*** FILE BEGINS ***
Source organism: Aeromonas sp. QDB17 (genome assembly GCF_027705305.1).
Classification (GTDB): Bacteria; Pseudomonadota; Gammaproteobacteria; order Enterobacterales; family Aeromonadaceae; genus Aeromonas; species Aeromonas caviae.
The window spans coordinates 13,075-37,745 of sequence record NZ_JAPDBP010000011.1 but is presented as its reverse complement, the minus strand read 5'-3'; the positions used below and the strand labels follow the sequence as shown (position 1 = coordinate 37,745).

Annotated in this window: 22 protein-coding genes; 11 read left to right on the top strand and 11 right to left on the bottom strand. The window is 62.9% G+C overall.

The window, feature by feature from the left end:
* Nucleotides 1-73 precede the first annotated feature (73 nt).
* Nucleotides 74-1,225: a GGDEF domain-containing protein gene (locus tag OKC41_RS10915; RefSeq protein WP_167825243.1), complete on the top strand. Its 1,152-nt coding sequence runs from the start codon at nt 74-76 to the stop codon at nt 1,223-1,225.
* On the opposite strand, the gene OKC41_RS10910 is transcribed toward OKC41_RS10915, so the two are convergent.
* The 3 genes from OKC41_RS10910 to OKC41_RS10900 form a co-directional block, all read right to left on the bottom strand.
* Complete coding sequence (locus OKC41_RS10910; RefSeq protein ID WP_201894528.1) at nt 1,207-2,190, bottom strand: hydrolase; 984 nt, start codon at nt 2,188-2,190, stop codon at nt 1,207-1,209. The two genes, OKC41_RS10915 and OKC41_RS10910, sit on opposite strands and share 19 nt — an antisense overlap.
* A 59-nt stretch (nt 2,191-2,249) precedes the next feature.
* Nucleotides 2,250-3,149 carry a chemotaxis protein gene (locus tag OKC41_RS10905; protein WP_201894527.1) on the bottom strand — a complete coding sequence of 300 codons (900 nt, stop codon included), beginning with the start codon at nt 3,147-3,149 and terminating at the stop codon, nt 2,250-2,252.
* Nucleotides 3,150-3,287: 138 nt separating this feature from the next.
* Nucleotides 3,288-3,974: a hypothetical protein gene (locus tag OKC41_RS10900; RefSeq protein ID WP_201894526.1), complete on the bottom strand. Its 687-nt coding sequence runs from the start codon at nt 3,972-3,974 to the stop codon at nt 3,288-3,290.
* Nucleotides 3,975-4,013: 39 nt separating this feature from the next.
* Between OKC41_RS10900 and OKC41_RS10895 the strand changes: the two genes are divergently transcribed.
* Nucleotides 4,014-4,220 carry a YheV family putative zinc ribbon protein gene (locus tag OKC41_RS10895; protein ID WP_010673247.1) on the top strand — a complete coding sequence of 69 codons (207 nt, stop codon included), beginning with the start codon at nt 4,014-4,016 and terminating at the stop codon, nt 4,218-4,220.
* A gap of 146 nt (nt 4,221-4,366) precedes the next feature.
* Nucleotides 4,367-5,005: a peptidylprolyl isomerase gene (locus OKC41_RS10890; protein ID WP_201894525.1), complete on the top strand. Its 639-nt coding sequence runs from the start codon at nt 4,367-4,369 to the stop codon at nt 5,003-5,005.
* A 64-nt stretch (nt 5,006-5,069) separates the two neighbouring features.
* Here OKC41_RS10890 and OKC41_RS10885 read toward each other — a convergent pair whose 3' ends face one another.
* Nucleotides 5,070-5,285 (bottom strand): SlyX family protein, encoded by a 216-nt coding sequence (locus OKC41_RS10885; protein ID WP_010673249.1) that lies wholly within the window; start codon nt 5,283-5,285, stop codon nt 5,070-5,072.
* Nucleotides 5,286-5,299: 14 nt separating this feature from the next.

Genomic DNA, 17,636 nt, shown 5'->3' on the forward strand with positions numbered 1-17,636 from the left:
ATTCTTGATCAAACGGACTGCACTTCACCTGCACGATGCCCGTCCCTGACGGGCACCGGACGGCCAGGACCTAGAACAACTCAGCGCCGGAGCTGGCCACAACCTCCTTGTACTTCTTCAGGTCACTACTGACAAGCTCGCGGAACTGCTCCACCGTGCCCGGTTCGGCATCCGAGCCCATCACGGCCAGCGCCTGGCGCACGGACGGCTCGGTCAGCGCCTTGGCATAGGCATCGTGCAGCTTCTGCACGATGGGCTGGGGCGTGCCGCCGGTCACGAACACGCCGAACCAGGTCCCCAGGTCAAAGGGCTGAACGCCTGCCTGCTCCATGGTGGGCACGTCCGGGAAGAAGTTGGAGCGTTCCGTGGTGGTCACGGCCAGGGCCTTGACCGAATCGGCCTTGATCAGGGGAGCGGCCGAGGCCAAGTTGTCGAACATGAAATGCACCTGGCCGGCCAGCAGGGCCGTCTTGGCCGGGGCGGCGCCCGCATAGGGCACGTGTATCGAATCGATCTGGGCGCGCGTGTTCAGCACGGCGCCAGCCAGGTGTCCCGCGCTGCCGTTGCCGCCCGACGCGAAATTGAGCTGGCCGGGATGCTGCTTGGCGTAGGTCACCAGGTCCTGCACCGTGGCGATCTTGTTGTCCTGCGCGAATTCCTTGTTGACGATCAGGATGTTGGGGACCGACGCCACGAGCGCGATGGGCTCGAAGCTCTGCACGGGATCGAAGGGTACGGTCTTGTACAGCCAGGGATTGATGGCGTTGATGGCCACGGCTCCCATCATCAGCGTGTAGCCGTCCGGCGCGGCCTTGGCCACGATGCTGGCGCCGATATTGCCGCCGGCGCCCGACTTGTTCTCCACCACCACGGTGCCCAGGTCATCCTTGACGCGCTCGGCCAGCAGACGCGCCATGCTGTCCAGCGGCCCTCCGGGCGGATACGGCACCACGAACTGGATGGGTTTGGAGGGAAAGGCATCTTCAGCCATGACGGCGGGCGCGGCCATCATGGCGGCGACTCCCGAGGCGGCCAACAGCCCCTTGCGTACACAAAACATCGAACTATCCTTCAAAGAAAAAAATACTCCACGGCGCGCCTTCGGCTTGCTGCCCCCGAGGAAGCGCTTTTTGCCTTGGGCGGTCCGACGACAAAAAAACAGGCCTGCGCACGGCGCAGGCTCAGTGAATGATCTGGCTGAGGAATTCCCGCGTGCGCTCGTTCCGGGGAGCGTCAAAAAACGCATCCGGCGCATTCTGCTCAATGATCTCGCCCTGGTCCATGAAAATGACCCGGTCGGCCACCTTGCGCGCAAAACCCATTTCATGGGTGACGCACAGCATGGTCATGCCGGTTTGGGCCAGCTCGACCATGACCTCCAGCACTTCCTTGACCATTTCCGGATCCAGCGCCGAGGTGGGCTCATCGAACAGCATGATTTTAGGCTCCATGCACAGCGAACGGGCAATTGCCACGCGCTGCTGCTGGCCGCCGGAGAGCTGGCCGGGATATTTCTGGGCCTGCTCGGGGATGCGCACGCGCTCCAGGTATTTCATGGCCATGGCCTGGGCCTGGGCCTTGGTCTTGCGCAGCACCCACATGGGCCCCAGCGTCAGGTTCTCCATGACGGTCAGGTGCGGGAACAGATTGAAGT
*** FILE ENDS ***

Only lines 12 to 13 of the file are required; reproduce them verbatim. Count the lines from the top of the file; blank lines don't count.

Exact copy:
* Nucleotides 2,250-3,149 carry a chemotaxis protein gene (locus tag OKC41_RS10905; protein WP_201894527.1) on the bottom strand — a complete coding sequence of 300 codons (900 nt, stop codon included), beginning with the start codon at nt 3,147-3,149 and terminating at the stop codon, nt 2,250-2,252.
* Nucleotides 3,150-3,287: 138 nt separating this feature from the next.